Wednesday, March 17, 2010

Airframe success at Popham Beach

Last Friday Foster and I hiked the 80 miles down to Popham beach from home base in Waterville to capture aerial photos. We hoped to document the changes in flow of the tidal Morse inlet which has been drastically eroding the beaches protective sand dunes. We programmed the autopilot to fly above the tidal inlet while taking a vertical picture every few seconds. The plane flew just around 2 kilometers in automated flight mode at an average speed of 68 km/h. The two minute flight felt an order of magnitude longer as we passed over control to the autopilot and anxiously awaited the planes safe return. The plane flew great and we got some interesting data. With our new 5 amp battery our plane will be able to complete hour long mapping missions covering at least 30 times the area of this photo mission.



Here's a low quality version of the 33 image Popham mapping compilation. We will georeference this compilation on the digital globe using ArcGIS software and compare to older aerial and satellite photos.



Here's a zoomed in snapshot of the facility in the east end of the parking lot from our high quality version. This is an example of the image quality we can feasibly capture during mapping missions.

To many Popham Beach enthusiast's delight the tidal inlet over the past week and a half dramatically switched it's course to a more direct route to sea. For the long term this means that the beach will be much larger and erosion will not threaten the dunes by the parking lot. We captured data before and after the channel shift and will be analyzing the associated sedimentological changes. The new tidal channel can be seen in the southwestern portion of our map.

Sunday, March 14, 2010

Manta EPP Build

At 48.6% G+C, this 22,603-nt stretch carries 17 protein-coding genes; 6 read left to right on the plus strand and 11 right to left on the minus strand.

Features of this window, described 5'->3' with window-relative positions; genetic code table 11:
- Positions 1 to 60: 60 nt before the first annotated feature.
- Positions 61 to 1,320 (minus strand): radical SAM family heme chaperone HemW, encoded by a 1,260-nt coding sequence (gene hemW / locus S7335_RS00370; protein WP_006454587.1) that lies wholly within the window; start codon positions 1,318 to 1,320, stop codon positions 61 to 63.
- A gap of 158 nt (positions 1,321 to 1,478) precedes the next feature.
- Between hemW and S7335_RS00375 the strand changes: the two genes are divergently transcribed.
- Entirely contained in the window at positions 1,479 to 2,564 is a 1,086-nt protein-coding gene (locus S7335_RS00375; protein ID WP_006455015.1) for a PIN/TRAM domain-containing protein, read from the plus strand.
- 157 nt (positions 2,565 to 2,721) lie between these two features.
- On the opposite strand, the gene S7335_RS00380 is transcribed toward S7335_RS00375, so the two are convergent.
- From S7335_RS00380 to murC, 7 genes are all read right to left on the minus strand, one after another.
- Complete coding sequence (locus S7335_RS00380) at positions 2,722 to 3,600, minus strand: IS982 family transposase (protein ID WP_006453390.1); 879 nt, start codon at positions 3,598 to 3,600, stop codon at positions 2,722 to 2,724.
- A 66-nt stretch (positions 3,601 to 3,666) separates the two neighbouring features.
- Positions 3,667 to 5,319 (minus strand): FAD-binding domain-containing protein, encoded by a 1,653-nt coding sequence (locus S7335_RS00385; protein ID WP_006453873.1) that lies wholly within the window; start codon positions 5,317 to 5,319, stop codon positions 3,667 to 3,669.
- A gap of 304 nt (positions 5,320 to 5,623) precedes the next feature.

After weeks of waiting around for parts all of the parts of our new UAV airframe came and we started building.

Here is an outline of the materials we used,
EPP Manta Flying Wing from Rob @ flyingwings.co.uk
Packing and covering tape from flyingwings.co.uk

Following the build directions sent to us by Rob and Gary Mortimer, the build took 6 hours max. During the build we documented the process.

Cutting the hole for the HS81 servo with a pocket knife in the wing.
After installing the servo, we sank the control line into the foam so that it wouldn't effect the covering of the plane.
The tremendous amount of space in the Manta makes it easy and stress free to pack all of the batteries, camera and Attopilot sensors and wires into the fuselage.
Our RX-7 Radio for scale.
Now that the servos and motor are installed its time to cover the wing.
A closer look...
After spraying the bottom of wing with 3mm spray on adhesive, we covered the leading and trailing edges with packing tape. In addition we covered spots that we thought would have contact in landing, like the bottom of the fuselage.
Next we covered the fuselage with covering tape. Despite flying a British/South African design and built aircraft, we went with a USA theme covering job.
The covering tape is much lighter than the packing tap and provides structural support and protection of the EPP foam.
A closer look...
To keep weight down, we minimized overlap and only put down one layer.
The finished, patriotic product.

The directions were vary easy and the build went off with out a hitch. Stay tuned for attopilot install pictures.

Wednesday, March 10, 2010

Old Glory Flight Test

Today Foster and I finished building our EPP flying wing and went out for a test flight on Runnals Hill. After a few failed launches we trimmed the control surfaces to provide more initial lift. With the adjustments we we're able to fly for about half an hour. The platform is amazingly quiet and super resistant to crashes.

Here's some videos of the flight. We'll be posting build photos soon.